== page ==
Robert Dillon, who serves on the advisory board of ConservAmerica, a conservative organization that assisted in the formation of the RCC, was hesitant for similar reasons. For Dillon, “central planning often has unintended consequences,” especially with a potential policy that would be as totalizing as a carbon tax.
Dillon’s vision in environmental policy is to work from the ground up — to find points of agreement across the aisle, and build up from there: “We need to look for more ways that we are similar, and build on those common values.” Dillon believes that incremental, cross-party progress in the environmental sector — encouraging advanced research on carbon-capture technology, energy storage, and renewables, and tax-credit incentives to lower carbon emissions — will foster better solutions than a top-down approach. “There is not one big bill that is going to fix everything,” Dillon has asserted.
Another reason for conservative skepticism of a carbon tax is that different states rely on very different sources of energy. An article from the New York Times published over a year ago illustrates this quite well. Missouri, for instance, which produces 80 percent of its electricity by burning coal, would be much harder hit by a blanket carbon tax than would South Dakota, which produces 75 percent of its electricity from wind and hydroelectric power. For all of the pros to a carbon tax, this might be the biggest con.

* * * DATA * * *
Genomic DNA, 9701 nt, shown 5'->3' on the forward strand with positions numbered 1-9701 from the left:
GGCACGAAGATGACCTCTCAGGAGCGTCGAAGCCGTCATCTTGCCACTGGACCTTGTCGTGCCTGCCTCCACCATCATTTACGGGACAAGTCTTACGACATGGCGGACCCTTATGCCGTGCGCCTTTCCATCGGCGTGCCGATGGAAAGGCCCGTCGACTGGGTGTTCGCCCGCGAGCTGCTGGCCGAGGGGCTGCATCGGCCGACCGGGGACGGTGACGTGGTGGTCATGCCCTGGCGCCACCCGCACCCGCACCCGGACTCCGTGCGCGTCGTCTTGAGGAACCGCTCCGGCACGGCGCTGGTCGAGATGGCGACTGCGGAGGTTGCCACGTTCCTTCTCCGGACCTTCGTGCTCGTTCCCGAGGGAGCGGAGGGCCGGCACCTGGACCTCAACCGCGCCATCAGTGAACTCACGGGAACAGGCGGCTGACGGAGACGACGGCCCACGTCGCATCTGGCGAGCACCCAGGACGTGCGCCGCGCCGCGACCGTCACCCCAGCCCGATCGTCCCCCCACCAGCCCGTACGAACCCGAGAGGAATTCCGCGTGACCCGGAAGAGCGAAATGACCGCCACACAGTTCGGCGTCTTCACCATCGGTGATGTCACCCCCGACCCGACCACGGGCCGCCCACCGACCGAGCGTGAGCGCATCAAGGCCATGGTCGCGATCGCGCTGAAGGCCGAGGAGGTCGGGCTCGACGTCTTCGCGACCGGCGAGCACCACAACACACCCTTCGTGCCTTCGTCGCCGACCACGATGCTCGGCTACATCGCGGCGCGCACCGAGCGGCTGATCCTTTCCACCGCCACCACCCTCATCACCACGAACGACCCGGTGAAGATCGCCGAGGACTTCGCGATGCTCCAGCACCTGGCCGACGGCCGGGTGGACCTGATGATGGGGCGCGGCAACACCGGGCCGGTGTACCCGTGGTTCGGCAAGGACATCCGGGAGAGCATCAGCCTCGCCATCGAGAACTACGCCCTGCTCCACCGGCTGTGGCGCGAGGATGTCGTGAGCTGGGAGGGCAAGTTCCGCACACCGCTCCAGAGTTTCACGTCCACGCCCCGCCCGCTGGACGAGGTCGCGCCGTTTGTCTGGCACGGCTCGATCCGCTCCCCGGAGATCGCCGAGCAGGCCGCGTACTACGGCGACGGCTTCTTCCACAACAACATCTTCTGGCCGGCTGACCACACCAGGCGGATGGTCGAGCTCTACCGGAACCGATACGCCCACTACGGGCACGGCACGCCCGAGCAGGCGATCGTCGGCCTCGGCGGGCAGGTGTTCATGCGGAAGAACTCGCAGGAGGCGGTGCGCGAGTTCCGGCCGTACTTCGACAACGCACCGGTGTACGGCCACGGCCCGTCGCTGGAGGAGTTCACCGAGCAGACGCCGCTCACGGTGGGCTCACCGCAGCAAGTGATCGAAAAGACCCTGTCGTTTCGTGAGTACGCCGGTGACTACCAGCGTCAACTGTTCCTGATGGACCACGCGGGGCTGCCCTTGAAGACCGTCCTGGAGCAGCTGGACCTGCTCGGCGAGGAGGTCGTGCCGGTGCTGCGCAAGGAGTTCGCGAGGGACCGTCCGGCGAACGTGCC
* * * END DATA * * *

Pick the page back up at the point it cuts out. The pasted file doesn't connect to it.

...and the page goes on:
Yet even if most Republicans are too cautious to rally behind a carbon tax, there are still forward-thinking environmental initiatives coming from the right side of the room. Senator Cory Gardner of Colorado has been one of the most active Republicans in Congress in this regard. He has been a major supporter of advanced energy research, having sponsored a plethora of bills that promote crucial innovations in the energy sector. He also co-sponsored the bipartisan Nuclear Energy Leadership Act, a good reminder that nuclear energy is the most obvious solution to a multiplicity of climate qualms.
As the green wave grows mightier, so should the demand for conservative solutions to our environmental woes. Let’s hope Republican leaders can warm up to the idea of combating climate change in a realistic and pragmatic way.